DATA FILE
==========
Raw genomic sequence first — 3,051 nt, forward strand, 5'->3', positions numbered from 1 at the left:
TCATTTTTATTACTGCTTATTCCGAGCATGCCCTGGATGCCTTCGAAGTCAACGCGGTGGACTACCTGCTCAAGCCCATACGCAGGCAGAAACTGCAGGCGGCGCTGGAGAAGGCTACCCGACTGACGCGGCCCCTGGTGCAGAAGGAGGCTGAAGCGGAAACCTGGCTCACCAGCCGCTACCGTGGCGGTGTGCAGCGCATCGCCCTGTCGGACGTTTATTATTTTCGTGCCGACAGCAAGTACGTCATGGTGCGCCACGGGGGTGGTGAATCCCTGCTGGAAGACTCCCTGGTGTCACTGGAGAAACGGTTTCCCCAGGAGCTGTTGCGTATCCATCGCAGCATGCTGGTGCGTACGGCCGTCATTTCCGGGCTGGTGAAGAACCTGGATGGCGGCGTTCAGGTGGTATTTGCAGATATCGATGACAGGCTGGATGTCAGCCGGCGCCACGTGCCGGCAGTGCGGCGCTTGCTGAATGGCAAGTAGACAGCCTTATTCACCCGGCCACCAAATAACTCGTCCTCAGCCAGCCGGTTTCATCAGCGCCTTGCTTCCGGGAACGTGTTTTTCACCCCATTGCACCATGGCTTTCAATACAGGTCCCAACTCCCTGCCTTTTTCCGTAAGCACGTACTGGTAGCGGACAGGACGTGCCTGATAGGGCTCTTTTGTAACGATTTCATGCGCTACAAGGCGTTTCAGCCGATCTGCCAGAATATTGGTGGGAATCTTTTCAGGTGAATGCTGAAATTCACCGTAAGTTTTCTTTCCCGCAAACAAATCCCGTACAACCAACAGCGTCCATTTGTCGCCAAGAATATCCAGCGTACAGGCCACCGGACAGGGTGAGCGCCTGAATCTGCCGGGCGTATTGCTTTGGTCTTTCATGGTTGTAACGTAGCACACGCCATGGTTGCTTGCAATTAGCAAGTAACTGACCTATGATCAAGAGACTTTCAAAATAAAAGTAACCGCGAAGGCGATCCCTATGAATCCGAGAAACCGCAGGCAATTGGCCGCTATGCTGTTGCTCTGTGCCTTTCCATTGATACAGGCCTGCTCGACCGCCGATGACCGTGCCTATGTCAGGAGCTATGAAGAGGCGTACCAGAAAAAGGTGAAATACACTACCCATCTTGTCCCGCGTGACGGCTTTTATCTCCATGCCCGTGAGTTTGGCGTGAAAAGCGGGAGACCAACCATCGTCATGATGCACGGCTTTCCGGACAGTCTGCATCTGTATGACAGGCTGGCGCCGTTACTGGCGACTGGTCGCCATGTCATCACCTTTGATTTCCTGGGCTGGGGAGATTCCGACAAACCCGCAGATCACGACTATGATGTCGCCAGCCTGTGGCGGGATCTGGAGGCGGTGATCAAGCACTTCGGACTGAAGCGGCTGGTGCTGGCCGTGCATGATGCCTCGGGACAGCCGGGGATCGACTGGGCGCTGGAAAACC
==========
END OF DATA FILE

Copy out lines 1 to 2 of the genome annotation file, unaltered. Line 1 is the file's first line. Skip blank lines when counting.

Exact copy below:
Raw genomic sequence first — 3,051 nt, forward strand, 5'->3', positions numbered from 1 at the left:
TCATTTTTATTACTGCTTATTCCGAGCATGCCCTGGATGCCTTCGAAGTCAACGCGGTGGACTACCTGCTCAAGCCCATACGCAGGCAGAAACTGCAGGCGGCGCTGGAGAAGGCTACCCGACTGACGCGGCCCCTGGTGCAGAAGGAGGCTGAAGCGGAAACCTGGCTCACCAGCCGCTACCGTGGCGGTGTGCAGCGCATCGCCCTGTCGGACGTTTATTATTTTCGTGCCGACAGCAAGTACGTCATGGTGCGCCACGGGGGTGGTGAATCCCTGCTGGAAGACTCCCTGGTGTCACTGGAGAAACGGTTTCCCCAGGAGCTGTTGCGTATCCATCGCAGCATGCTGGTGCGTACGGCCGTCATTTCCGGGCTGGTGAAGAACCTGGATGGCGGCGTTCAGGTGGTATTTGCAGATATCGATGACAGGCTGGATGTCAGCCGGCGCCACGTGCCGGCAGTGCGGCGCTTGCTGAATGGCAAGTAGACAGCCTTATTCACCCGGCCACCAAATAACTCGTCCTCAGCCAGCCGGTTTCATCAGCGCCTTGCTTCCGGGAACGTGTTTTTCACCCCATTGCACCATGGCTTTCAATACAGGTCCCAACTCCCTGCCTTTTTCCGTAAGCACGTACTGGTAGCGGACAGGACGTGCCTGATAGGGCTCTTTTGTAACGATTTCATGCGCTACAAGGCGTTTCAGCCGATCTGCCAGAATATTGGTGGGAATCTTTTCAGGTGAATGCTGAAATTCACCGTAAGTTTTCTTTCCCGCAAACAAATCCCGTACAACCAACAGCGTCCATTTGTCGCCAAGAATATCCAGCGTACAGGCCACCGGACAGGGTGAGCGCCTGAATCTGCCGGGCGTATTGCTTTGGTCTTTCATGGTTGTAACGTAGCACACGCCATGGTTGCTTGCAATTAGCAAGTAACTGACCTATGATCAAGAGACTTTCAAAATAAAAGTAACCGCGAAGGCGATCCCTATGAATCCGAGAAACCGCAGGCAATTGGCCGCTATGCTGTTGCTCTGTGCCTTTCCATTGATACAGGCCTGCTCGACCGCCGATGACCGTGCCTATGTCAGGAGCTATGAAGAGGCGTACCAGAAAAAGGTGAAATACACTACCCATCTTGTCCCGCGTGACGGCTTTTATCTCCATGCCCGTGAGTTTGGCGTGAAAAGCGGGAGACCAACCATCGTCATGATGCACGGCTTTCCGGACAGTCTGCATCTGTATGACAGGCTGGCGCCGTTACTGGCGACTGGTCGCCATGTCATCACCTTTGATTTCCTGGGCTGGGGAGATTCCGACAAACCCGCAGATCACGACTATGATGTCGCCAGCCTGTGGCGGGATCTGGAGGCGGTGATCAAGCACTTCGGACTGAAGCGGCTGGTGCTGGCCGTGCATGATGCCTCGGGACAGCCGGGGATCGACTGGGCGCTGGAAAACC